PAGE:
In gauge theory, physical states are often said to be characterized by equivalence classes of gauge field configurations that differ by gauge transformations. But according to Large and small gauge transformations? (among many other sources), the correct statement is that physical states are characterized by equivalence classes of gauge field configurations that differ by small gauge transformations, and that large gauge transformations (i.e. gauge transformations that are not homotopic to the identity under any homotopy that identically approaches the identity at spatial infinity) relate physically inequivalent states. A common example is Yang-Mills theory with inequivalent "topological vacua" that can be indexed by an integer $N$, where only large gauge transformations can change a state in one topological vacuum to a state in another, and instantons can tunnel between different topological sectors.

A concrete example would help illustrate why states in different topological sectors of the Hilbert space are physically inequivalent. If they are indeed inequivalent, then there should be a measurement that could distinguish them. What is a very concrete example of a physical experiment that measures which topological sector a system is in? In other words, I would like an example of (a) two gauge field configurations A and B that can only be connected by a large gauge transformation, (b) an experiment performed on gauge-invariant quantities of a particular physical system that measures which gauge field configuration describes that system, and (c) the experimental result corresponding to configuration A and the result corresponding to configuration B.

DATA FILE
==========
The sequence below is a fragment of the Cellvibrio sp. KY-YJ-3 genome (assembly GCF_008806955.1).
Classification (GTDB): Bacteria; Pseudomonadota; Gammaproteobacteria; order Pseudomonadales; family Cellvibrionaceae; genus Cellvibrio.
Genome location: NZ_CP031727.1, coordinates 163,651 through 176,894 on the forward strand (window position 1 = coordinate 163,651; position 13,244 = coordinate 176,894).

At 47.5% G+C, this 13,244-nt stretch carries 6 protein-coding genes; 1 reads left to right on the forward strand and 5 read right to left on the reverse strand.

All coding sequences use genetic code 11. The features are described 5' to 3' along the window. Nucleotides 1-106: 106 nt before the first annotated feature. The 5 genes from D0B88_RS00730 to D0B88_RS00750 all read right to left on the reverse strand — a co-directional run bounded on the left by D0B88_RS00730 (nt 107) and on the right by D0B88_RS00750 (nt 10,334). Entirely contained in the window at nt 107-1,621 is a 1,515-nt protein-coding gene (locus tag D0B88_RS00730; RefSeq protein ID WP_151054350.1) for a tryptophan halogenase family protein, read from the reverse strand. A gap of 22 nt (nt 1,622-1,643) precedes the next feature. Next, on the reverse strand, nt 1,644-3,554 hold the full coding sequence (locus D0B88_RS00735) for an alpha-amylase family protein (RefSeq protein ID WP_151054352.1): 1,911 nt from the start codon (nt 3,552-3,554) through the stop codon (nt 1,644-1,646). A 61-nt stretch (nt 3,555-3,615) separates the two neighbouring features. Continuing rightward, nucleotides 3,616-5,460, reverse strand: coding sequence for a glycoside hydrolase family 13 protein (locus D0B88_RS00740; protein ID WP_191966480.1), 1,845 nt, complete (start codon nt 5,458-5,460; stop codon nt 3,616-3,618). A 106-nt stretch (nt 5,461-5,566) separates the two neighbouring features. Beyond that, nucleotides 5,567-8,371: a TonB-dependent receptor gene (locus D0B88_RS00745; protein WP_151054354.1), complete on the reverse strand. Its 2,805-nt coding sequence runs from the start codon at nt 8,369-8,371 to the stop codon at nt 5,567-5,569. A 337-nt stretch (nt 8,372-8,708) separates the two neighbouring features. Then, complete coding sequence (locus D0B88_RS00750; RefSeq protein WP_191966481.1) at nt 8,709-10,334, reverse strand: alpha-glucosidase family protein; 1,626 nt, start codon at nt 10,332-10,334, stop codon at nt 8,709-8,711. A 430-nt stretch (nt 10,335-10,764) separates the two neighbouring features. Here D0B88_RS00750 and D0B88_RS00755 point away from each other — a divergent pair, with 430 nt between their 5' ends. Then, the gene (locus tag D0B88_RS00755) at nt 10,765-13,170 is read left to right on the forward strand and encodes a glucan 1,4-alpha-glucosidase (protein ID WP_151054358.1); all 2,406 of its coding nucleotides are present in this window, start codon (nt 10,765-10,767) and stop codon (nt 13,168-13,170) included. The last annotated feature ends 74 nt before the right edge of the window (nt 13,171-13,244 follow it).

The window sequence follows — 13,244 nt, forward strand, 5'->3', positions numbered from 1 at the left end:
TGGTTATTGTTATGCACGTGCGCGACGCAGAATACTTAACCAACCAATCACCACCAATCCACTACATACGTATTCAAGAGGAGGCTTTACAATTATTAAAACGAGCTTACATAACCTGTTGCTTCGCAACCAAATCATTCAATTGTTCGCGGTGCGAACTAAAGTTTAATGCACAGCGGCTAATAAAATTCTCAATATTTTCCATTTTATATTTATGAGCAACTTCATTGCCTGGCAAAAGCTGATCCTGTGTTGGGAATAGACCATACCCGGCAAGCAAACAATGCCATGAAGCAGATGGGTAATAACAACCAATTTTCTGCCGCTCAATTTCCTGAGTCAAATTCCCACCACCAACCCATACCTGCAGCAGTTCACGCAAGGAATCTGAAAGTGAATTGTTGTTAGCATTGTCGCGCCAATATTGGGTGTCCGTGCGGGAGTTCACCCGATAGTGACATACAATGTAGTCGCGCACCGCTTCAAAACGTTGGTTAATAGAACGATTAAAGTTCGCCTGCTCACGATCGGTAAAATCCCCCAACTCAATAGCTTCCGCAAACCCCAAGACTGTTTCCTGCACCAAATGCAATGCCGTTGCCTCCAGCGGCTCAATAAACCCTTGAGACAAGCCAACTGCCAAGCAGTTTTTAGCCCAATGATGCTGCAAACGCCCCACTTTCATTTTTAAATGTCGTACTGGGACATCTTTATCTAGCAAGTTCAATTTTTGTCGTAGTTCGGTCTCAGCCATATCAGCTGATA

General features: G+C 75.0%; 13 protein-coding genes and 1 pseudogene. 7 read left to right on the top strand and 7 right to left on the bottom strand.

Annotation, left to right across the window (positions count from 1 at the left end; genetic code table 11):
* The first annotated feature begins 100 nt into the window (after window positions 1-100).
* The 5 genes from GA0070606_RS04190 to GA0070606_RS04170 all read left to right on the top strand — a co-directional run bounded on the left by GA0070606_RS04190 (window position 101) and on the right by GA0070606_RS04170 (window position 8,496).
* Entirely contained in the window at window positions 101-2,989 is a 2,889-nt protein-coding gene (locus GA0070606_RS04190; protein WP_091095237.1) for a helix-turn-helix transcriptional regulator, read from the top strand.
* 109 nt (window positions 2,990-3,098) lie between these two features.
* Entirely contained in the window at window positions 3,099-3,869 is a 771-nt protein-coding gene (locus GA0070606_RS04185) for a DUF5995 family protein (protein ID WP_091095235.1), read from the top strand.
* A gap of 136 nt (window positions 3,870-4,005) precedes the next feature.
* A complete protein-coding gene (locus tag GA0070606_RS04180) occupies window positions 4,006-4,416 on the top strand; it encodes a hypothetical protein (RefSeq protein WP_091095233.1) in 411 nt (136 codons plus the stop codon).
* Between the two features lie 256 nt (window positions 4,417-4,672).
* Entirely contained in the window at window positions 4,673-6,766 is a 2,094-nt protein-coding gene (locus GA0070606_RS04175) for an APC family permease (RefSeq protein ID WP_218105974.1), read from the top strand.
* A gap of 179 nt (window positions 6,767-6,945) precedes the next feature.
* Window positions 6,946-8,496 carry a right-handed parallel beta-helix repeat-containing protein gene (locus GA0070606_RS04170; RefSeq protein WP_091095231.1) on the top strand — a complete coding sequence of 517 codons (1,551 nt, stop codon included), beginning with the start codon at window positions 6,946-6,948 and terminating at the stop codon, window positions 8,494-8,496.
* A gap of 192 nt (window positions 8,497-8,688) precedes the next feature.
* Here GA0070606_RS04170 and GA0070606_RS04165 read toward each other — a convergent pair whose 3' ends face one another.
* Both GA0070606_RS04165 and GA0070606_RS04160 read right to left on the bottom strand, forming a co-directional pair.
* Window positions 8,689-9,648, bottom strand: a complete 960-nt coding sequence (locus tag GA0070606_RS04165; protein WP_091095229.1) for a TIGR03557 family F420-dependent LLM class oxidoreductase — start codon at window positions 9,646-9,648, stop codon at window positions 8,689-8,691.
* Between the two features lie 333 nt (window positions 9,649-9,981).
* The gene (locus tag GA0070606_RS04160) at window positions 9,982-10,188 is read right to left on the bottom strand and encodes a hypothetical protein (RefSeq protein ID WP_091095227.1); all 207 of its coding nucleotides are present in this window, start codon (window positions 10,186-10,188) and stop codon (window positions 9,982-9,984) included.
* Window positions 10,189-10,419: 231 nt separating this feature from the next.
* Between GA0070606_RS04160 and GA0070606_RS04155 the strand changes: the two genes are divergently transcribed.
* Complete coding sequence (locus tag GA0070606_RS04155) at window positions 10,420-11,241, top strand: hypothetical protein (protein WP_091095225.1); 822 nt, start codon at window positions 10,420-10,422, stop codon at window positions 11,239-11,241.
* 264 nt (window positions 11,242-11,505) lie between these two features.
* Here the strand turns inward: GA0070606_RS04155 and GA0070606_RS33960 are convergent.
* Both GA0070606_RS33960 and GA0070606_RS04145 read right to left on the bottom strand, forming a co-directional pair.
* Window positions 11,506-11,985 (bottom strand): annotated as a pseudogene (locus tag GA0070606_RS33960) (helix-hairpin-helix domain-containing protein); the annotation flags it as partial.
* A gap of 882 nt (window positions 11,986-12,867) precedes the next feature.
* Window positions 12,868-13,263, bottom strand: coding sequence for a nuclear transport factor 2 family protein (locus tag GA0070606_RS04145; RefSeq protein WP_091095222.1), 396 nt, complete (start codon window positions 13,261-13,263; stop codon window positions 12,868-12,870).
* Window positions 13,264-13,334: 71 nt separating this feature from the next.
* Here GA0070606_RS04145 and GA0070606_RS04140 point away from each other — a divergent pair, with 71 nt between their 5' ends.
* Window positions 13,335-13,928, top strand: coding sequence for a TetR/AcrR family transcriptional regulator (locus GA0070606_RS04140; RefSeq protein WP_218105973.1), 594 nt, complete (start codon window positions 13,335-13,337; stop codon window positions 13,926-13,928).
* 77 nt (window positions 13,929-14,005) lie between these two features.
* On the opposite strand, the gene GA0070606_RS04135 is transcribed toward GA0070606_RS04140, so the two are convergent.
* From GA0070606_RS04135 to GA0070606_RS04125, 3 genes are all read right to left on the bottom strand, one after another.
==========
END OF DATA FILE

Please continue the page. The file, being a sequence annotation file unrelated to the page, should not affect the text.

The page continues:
(Note that I'm not asking for an example of any experimentally observable effect of instantons or other non-perturbative phenomena. I'm asking for something more specific.)

  • $\begingroup$ I think there's an underlying premise of your question that may be misguided: It sounds as if you think that a topological sector is something a system "is in", but in fact e.g. the $\theta$-vacua of QCD are superpositions of all the instanton vacua (cf. e.g. physics.stackexchange.com/q/321867/50583, physics.stackexchange.com/q/306868/50583), that is, the "true" vacua do not correspond to the topological sectors, so it makes no sense to ask "what topological sector" a QCD system is (at least not to me right now). $\endgroup$ – ACuriousMind Nov 1 '17 at 11:24
  • $\begingroup$ Finally, when you ask about "gauge field configurations that describe the system", that is a classical turn of phrase (quantum systems don't have definite field configurations), and classically you are allowed to quotient out by the large gauge transformations, too. I think there is an interesting question here but it needs to be phrased more carefully. $\endgroup$ – ACuriousMind Nov 1 '17 at 11:24
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    $\begingroup$ @ACuriousMind Yes, I know that the vacuum is a superposition of all the topological vacua (with uniform magnitude and phase offsets determined by $\theta$). I was originally going to mention this issue in the OP but didn't want to clutter it up. By the basic postulates of quantum mechanics, measuring a state which is not an eigenstate of the measurement operator will change the system into the corresponding eigenstate, so after making the measurement the system will no longer be in the vacuum. If one starts in the vacuum, one will have an equal probability of measuring any topological ... $\endgroup$ – tparker Nov 1 '17 at 14:58